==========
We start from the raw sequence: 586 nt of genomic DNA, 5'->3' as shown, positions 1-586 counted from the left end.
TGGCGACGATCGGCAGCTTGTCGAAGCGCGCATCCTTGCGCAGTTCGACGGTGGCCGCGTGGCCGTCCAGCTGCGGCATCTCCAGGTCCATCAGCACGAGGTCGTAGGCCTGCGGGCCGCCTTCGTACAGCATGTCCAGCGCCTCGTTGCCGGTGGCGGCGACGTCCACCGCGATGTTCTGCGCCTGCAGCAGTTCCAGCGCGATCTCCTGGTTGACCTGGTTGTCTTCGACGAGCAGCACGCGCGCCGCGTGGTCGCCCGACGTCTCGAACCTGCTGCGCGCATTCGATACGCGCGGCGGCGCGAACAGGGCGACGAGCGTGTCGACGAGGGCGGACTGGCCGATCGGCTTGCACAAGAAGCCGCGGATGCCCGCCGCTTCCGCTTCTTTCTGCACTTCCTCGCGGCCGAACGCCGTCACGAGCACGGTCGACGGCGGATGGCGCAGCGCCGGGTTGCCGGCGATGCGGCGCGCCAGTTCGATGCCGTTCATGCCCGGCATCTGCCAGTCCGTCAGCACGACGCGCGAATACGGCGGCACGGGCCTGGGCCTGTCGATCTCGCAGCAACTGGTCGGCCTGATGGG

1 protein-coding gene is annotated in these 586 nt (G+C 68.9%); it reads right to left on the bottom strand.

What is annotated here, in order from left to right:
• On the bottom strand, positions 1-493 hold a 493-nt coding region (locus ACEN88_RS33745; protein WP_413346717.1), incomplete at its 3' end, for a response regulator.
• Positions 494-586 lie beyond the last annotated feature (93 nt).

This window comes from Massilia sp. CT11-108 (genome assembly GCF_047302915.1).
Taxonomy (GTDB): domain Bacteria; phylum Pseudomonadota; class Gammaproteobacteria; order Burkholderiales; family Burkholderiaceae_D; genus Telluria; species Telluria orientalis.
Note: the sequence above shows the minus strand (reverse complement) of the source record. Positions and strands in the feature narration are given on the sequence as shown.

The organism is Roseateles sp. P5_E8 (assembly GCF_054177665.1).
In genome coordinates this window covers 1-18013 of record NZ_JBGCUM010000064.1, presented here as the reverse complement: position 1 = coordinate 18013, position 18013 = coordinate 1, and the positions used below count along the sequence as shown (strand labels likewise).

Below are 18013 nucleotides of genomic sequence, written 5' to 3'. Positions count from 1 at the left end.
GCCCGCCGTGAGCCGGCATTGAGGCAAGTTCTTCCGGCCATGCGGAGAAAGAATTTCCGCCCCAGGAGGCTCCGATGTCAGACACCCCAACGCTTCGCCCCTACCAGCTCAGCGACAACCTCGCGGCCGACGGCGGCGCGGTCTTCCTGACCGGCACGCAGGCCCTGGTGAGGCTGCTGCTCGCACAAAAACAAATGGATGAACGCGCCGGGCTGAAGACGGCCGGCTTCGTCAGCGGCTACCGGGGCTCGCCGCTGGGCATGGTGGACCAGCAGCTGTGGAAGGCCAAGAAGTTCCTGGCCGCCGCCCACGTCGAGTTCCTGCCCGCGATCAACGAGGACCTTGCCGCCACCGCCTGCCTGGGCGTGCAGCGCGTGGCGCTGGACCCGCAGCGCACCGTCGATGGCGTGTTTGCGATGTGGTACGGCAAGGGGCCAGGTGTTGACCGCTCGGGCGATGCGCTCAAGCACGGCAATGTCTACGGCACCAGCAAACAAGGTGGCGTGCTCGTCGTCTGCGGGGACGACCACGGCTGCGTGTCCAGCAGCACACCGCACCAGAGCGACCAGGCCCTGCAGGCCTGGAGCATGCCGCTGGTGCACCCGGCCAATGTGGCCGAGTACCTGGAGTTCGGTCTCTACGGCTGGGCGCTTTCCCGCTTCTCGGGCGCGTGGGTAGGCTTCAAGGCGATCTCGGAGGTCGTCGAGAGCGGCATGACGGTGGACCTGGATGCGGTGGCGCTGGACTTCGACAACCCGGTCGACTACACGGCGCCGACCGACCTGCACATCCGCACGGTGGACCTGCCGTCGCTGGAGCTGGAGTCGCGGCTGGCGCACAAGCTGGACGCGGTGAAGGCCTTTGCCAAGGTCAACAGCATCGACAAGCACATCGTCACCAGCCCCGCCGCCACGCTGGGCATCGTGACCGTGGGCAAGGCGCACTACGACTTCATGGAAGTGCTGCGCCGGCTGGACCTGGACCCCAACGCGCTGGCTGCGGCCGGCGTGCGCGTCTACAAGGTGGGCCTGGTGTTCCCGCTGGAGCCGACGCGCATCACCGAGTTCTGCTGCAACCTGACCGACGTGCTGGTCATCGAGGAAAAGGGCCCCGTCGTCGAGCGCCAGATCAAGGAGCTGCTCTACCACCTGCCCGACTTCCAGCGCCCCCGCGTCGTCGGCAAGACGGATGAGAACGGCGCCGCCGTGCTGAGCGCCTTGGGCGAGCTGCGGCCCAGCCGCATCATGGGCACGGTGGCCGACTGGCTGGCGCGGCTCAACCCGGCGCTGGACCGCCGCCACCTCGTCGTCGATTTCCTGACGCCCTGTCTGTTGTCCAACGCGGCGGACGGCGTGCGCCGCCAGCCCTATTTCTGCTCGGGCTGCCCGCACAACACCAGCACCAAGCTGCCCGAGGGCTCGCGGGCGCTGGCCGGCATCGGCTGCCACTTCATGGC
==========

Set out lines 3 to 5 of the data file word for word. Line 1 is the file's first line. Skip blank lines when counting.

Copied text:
1 protein-coding gene is annotated in these 586 nt (G+C 68.9%); it reads right to left on the bottom strand.

What is annotated here, in order from left to right:
• On the bottom strand, positions 1-493 hold a 493-nt coding region (locus ACEN88_RS33745; protein WP_413346717.1), incomplete at its 3' end, for a response regulator.